Former Red Sox General Manager Shares His Love of the Game
Perry Chlan writer
Brian Smith photographer
Longtime Weston resident Lou Gorman has had a 44-year love affair with the business of professional baseball and has built one of the most prized records of any front office executive in the big leagues.
Several years ago, Lou was the Theo Epstein of the Boston Red Sox, serving as general manager for 10 years previous to Dan Duquette. Among avid Red Sox fans he may best be known as the GM of the club that came one pitch away from winning the World Series in 1986. While his team may be in the history books for losing a championship game in the tenth inning that was all but a sure win, Lou’s contributions to major league baseball, the Red Sox organization, and the New England community are truly impressive. In fact, they earned Lou a unique spot in the Hall of Fame at Fenway Park in 2002.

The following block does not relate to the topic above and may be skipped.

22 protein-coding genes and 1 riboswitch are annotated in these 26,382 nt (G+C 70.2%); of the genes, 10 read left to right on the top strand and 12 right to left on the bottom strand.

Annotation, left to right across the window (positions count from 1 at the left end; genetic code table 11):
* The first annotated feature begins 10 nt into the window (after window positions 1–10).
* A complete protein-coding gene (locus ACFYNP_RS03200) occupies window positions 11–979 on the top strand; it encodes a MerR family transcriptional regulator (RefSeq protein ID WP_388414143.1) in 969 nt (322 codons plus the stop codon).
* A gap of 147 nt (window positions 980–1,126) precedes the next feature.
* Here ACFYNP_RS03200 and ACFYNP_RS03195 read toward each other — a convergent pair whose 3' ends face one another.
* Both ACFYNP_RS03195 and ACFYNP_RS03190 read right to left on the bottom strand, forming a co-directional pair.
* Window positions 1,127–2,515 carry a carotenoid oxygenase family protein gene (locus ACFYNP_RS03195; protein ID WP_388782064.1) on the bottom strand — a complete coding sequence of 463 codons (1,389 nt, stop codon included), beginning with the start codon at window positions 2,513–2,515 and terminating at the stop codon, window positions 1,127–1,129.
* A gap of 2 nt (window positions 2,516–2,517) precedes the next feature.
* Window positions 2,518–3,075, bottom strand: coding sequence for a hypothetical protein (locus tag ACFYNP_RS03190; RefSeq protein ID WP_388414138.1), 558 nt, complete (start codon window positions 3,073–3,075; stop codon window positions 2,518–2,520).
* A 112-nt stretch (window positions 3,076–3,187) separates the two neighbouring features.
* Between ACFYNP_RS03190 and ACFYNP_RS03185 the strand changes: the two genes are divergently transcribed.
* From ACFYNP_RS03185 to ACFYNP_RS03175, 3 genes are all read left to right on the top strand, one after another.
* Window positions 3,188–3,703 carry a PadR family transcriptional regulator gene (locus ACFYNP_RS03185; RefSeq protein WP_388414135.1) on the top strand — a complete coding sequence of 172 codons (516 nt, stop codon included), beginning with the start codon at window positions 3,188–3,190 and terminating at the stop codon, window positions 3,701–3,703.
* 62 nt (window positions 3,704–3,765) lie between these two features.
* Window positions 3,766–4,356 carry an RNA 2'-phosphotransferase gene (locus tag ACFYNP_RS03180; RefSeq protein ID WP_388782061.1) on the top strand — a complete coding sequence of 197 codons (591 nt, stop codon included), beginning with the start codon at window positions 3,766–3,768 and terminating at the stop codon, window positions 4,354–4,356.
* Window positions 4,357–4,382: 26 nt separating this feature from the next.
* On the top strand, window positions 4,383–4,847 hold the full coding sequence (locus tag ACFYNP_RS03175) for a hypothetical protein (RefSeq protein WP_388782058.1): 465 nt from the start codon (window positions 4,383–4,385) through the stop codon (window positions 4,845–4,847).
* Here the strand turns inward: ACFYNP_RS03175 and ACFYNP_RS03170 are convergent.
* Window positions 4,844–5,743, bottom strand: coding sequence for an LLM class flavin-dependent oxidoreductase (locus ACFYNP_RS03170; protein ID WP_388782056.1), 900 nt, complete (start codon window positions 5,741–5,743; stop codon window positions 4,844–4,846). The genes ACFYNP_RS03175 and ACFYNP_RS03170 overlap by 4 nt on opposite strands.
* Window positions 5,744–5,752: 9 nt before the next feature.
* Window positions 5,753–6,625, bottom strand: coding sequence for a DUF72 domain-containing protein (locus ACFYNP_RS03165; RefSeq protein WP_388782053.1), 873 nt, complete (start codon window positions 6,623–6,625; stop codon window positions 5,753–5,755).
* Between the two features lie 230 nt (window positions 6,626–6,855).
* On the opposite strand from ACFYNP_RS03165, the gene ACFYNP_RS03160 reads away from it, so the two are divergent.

At 78-years-old, he today continues daily involvement with the Beantown nine, and recently chronicled his career in a second book, titled High and Inside: A Life in Baseball, expected to be in bookstores now. Charming and charismatic, Lou has a treasure chest of stories spanning the past five decades. He captured many of his best in some 4,000 pages of handwritten notes on legal pads over a four-year period. Those stories filled his first sold out book — One Pitch from Glory: A Decade of Running the Red Sox, published in 2005 — and provided sizzle for his second rendition published by McFarland & Company.